One of the most gripping and remarked-upon scenes from the recent HBO miniseries "Chernobyl" came shortly after the nuclear reactor exploded and officials from the plant and government assembled in a meeting room to assess the situation and come up with a response. Do they tell the locals? Do they evacuate the nearby town?
One official argued against inciting panic and assured the group things are under control. Another man presented a dire scenario, and pointed to glowing air, a raging fire, people with burns and workers vomiting. The bureaucrats were in denial. Then an old Soviet apparatchik starts tapping his cane to get everyone's attention and makes his pronouncement:
"How proud he (Soviet revolutionary V.I. Lenin) would be of you all tonight," he said. "The passion you have for the people. For is that not the sole purpose of the apparatus of the state? Sometimes we forget. Sometimes we fall prey to fear. But our faith in Soviet socialism will always be rewarded. Now, the state tells us that the situation here is not dangerous. Have faith, comrades." The group cheered.
And, so, officials downplayed the 1986 Ukraine disaster, squandering precious response hours—until two outspoken scientists and an open-minded government official begin investigating the mess and insisting on a more aggressive response.
There's been much debate about the popular and well-done series. I heard one complaint that the series started with the nuclear explosion rather than building up to the cataclysmic event, but that was the fundamental strength of the production. The show wasn't about a nuclear disaster per se, but about how a government—and individuals—reacted in the face of disaster.
Other critics have ridden their hobby horses. Pro-nuclear environmentalist Michael Shellenberger complained in Forbes, "I think it's obvious that the mini-series terrified millions of people about the technology." He picked on some inaccuracies in the series' presentation of the effects of radiation poisoning and criticized it for repeating an "urban legend."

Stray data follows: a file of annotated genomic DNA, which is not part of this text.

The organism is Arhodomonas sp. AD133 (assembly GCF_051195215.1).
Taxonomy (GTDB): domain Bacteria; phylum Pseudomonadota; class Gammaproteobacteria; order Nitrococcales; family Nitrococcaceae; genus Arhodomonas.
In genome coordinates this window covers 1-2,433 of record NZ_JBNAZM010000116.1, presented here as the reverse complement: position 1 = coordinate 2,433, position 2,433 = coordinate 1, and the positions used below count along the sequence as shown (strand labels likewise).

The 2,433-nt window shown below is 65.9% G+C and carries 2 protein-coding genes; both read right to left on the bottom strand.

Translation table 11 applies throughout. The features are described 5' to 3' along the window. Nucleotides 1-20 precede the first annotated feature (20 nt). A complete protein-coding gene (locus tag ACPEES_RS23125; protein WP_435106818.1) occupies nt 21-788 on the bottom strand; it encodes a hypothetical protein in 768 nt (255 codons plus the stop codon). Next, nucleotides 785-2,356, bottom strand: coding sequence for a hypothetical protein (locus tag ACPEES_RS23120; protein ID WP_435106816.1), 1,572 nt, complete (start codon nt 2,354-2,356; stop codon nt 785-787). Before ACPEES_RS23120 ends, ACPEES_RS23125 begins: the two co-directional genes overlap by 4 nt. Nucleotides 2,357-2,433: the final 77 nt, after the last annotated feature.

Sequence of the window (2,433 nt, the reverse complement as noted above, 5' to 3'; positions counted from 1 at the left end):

Perhaps, but I agree with the tweet that Shellenberger reprints from the show's creator: "The lesson of Chernobyl isn't that modern nuclear power is dangerous. The lesson is that lying, arrogance, and suppression of criticism are dangerous." Indeed, "Chernobyl" is not about nuclear power, but about government malfeasance and "administrative evil." That refers to the way average people can do atrocious things if they are done under the auspices of legitimate authority. It refers to those who were just following orders.
A fascinating corollary is how people can do brave and selfless things within those same corrupt systems. My favorite character in "Chernobyl" was Boris Shcherbina, a high-ranking deputy chairman of the Council of Ministers. He was, as History.com put it, "an old hand in the ways of the system, its patterns of absurd quotas and preposterous deadlines."
Shcherbina had no expertise in nuclear issues, yet was called to manage the situation. Instead of blindly following the party line, he took seriously the concerns of the scientists and worked within that absurd system to provide the tools needed to get the fire under control. The show spotlighted other heroes, too, such as the coal miners who risked their lives to tunnel under the reactor and the other workers who did what they had to do at great personal cost.
The most entertaining response to the "Chernobyl" series came from Russia. Moscow Times columnist Ilya Shepelin writes that "pro-Kremlin media have launched a mini-crusade against it" based largely in their shame "that an American, not a Russian, TV channel tells us about our own heroes." A Russian production company is producing its own movie alleging that a CIA operative was sabotaging the plant, thus inadvertently showing the continuing relevance of the plotlines.
Americans have their own takes, of course. "This state, run by delusional old men chasing, imprisoning, and shooting millions of their fellow citizens in a 'circle of accountability,' controlled thousands of nuclear weapons pointed at the United States and its allies," wrote Tom Nichols in the Atlantic. That view of Soviet Russia certainly is true. The series was an indictment of a totalitarian society, but it's not only an indictment of that defunct government.
Others say "Chernobyl" teaches lessons about our ongoing modern political drama. As Peter Maas wrote in the Intercept, the show tells us much about the "deceit of the Trump era" because it highlights the "destruction of truth" by a government committed to self-preservation. There's some truth there, but "Chernobyl" touches on themes that are much bigger than that.
In reality, the "Chernobyl" series is so powerful because of what it says about all bureaucracies, and not just any particular system. It's about each of us as individuals and how we would react in the face of similar dangers and official absurdities and misinformation. Would we cheer the man with the cane and follow the official process—or risk our lives to do the right thing?
This column was first published in the Orange County Register.
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